The Barstool Sports Arizona Bowl Is Apparently A Thing Now
The toxic sports and pop culture brand is worming its way into college football because nothing is sacred anymore.
Not all attention is good attention.
Like it or not, the Mountain West and Barstool Sports have an arrangement now.
Where the news earlier this summer regarding Jimmy Kimmel and the LA Bowl was met mostly with bemused eye-rolling, though, the news that Tucson’s Arizona Bowl would enable Barstool, valued last year at $450 million, to secure naming and exclusive streaming rights was met with much more divisive reaction:
— The Barstool Sports Arizona Bowl (@theARIZONABOWL) July 27, 2021
So broadcast companies decided they didn't want anything to do with Barstool, but the MWC decided sure, we'll take their money?
Okay. That certainly is a decision they could make!https://t.co/9qY9DavWBo
— Matt Brown (@MattBrownEP) July 27, 2021
I mean if we’re being honest the Arizona Bowl couldn’t really get any worse. Will be interested to see the streaming quality. https://t.co/pIuqekP608
— Justin Michael (@JustinTMichael) July 27, 2021
Arizona Bowl: Attendances recorded were always much higher than actual people in the stadium. games have been ok for the most part. Now Barstool jumps in as a sponsor. Hmmm. Seems like desperation but we shall see how it shakes out.
— Coach Steve “Chief” Burt (@Chiefzona1472) July 27, 2021
From a branding / marketing perspective, it's hard not to see this as a major win for Tucson and the Arizona Bowl. I kind of hate everything Barstool stands for but they make perfect sense in this category. https://t.co/lCj1sTjDUC
— David Miller (@davidmiller_az) July 27, 2021
— Tucson Tomorrow (@TucsonTomorrow) July 27, 2021
As a Barstool Athlete and UA Alumni, I couldnt be happier to hear about the Arizona Bowl and Barstool!
— Josh Offenhartz (@Johartz) July 27, 2021
We're just gonna say it now and then nuke the comments:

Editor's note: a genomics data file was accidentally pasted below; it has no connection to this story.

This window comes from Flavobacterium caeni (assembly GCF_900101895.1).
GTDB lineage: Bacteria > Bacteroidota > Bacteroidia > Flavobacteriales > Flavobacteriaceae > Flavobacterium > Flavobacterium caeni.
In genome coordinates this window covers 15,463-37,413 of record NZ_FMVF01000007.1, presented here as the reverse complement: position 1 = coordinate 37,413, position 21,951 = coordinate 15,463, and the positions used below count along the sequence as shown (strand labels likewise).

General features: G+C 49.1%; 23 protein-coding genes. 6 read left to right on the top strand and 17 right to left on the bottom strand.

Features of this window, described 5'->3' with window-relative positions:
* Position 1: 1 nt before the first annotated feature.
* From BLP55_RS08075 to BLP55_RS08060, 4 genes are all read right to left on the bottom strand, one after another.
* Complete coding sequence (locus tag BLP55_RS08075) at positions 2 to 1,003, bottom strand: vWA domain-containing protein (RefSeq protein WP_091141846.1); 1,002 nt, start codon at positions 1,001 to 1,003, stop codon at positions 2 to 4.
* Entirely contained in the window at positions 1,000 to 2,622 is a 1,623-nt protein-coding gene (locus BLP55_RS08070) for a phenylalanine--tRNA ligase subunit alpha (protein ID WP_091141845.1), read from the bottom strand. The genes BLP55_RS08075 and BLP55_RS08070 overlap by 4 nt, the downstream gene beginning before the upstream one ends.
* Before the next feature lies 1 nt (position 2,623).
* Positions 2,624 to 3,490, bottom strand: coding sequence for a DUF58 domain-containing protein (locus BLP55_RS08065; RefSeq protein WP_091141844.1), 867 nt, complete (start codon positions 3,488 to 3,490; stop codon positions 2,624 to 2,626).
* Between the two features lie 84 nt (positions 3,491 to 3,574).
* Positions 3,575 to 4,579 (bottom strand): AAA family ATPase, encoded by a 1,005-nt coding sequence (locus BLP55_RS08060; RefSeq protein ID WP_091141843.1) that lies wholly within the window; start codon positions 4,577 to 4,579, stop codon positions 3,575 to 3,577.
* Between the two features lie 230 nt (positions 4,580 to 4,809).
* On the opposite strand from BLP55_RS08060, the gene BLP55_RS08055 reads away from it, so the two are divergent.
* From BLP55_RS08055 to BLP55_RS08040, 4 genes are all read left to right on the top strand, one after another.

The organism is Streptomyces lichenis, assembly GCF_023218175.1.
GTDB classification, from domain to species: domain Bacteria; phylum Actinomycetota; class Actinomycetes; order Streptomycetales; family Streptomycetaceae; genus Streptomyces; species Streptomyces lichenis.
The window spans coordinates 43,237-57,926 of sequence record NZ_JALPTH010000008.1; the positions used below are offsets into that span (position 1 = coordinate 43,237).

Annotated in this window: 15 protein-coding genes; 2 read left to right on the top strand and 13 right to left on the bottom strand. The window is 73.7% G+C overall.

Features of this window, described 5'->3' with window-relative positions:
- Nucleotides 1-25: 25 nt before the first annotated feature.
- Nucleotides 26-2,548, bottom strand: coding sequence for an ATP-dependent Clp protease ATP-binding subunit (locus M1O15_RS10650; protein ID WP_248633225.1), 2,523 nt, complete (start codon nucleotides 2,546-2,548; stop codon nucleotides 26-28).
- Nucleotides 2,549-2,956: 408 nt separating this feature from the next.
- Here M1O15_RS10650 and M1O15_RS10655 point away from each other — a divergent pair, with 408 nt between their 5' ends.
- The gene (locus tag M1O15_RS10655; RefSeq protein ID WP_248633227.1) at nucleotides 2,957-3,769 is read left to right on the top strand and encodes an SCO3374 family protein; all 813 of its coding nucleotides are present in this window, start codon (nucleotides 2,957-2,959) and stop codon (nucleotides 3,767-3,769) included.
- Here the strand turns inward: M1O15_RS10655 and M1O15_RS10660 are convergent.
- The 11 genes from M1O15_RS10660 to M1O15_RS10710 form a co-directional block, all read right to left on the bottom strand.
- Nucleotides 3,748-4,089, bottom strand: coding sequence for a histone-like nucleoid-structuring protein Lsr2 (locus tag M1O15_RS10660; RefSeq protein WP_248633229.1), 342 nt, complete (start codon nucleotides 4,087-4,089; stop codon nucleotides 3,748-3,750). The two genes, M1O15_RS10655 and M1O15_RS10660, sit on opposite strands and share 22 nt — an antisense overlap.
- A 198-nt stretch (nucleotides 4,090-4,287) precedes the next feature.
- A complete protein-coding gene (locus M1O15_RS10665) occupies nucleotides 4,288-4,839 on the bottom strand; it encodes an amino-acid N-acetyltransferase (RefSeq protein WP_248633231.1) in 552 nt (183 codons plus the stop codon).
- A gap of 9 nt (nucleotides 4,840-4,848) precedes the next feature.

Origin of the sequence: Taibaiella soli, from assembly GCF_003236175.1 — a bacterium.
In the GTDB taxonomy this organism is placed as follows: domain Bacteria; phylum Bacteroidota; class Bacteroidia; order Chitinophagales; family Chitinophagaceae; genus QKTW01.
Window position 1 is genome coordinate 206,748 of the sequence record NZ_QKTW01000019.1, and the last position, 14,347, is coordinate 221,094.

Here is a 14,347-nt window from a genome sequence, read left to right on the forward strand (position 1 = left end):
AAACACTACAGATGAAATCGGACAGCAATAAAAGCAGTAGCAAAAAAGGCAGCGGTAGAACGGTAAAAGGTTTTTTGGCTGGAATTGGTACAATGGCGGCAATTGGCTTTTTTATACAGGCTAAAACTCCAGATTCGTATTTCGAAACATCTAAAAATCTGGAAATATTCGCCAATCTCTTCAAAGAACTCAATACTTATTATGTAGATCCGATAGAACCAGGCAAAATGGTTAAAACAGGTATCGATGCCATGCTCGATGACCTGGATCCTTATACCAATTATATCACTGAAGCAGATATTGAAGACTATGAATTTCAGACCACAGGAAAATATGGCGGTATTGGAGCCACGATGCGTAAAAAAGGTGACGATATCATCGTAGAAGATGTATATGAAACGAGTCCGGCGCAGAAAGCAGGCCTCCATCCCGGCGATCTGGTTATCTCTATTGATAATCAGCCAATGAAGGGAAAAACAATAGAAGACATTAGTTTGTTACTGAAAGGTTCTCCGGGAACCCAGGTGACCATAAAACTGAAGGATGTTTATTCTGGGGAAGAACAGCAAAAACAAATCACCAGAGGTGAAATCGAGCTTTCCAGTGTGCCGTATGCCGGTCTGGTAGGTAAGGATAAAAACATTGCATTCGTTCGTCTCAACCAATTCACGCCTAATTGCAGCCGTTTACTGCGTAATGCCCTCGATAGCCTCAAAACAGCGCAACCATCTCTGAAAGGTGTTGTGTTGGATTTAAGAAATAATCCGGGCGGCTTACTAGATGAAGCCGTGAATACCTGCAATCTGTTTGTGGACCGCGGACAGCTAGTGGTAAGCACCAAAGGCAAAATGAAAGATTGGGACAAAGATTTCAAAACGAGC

The Arizona Bowl sponsorship and subsequent removal from television is a damn shame, and does no favors for either the student-athletes involved or the fans who care the most. Nothing about this arrangement feels good.
— Hustle Belt (@HustleBelt) July 27, 2021
So why is this this case? If you want to be charitable, call it the tension between a company actively pivoting toward the kind of business activities — sports betting, a burgeoning podcast network and — that its more straight-laced competitors are also angling toward in the present and continually promoting the kind of juvenile/toxic/regressive content upon which it built the brand in the first place. I’m not sure who, exactly, wants to read about broken escalators or Joe Rogan’s nipples, but rest assured that a cursory search of Google News right now will bring you to both such things and, dishearteningly, both pieces are probably doing numbers that this won’t.
If you don’t want to be charitable, it’s because Barstool’s most high-profile personalities, chiefly Dave Portnoy and current CEO Erika Nardini, are assholes. A person can raise all of the money they want for small businesses and it won’t mean a thing as long as penchants for racism, misogyny, and bullying inform how they engage with the world.
Furthermore, it’s a particular shame for the Arizona Bowl, which has cultivated a number of weird and remarkably competitive games — remember when Colorado State and Nevada bowled against each in its debut, or the Wolf Pack’s wild overtime win over Arkansas State? — since its inception in 2015 and, ironically, only recently escaped its origins as a streaming-only game for which broadcast numbers aren’t even available.
Granted, Barstool is a bigger brand than Campus Insiders ever was, but the Mountain West’s numerous dalliances with streaming options like CI, Facebook, and whomever is responsible for streaming Hawaii football to the mainland from year to year makes the “eyeballs” argument dubious at best.
In retrospect, given college football’s recent arc toward getting money by any means necessary (we see you, Texas and Oklahoma), we probably should’ve seen this coming at some point. That doesn’t make it any easier to see the Mountain West wholeheartedly embracing this thing, not when the bowl is likely to be as niche as possible on New Year’s Eve next to the College Football Playoff semifinals and when the early indication is that the game will be a self-congratulatory spectacle rather than anything that gives a damn about the MWC. Not even Barstool can compete with that.
If you plan to go ahead and watch, anyway, more power to you, I guess, but I’d contend that if the Arizona Bowl committee was so desperate for sponsorship that they felt compelled to partner with a brand possessing such bad publicity, then the bowl was probably better off being cut loose.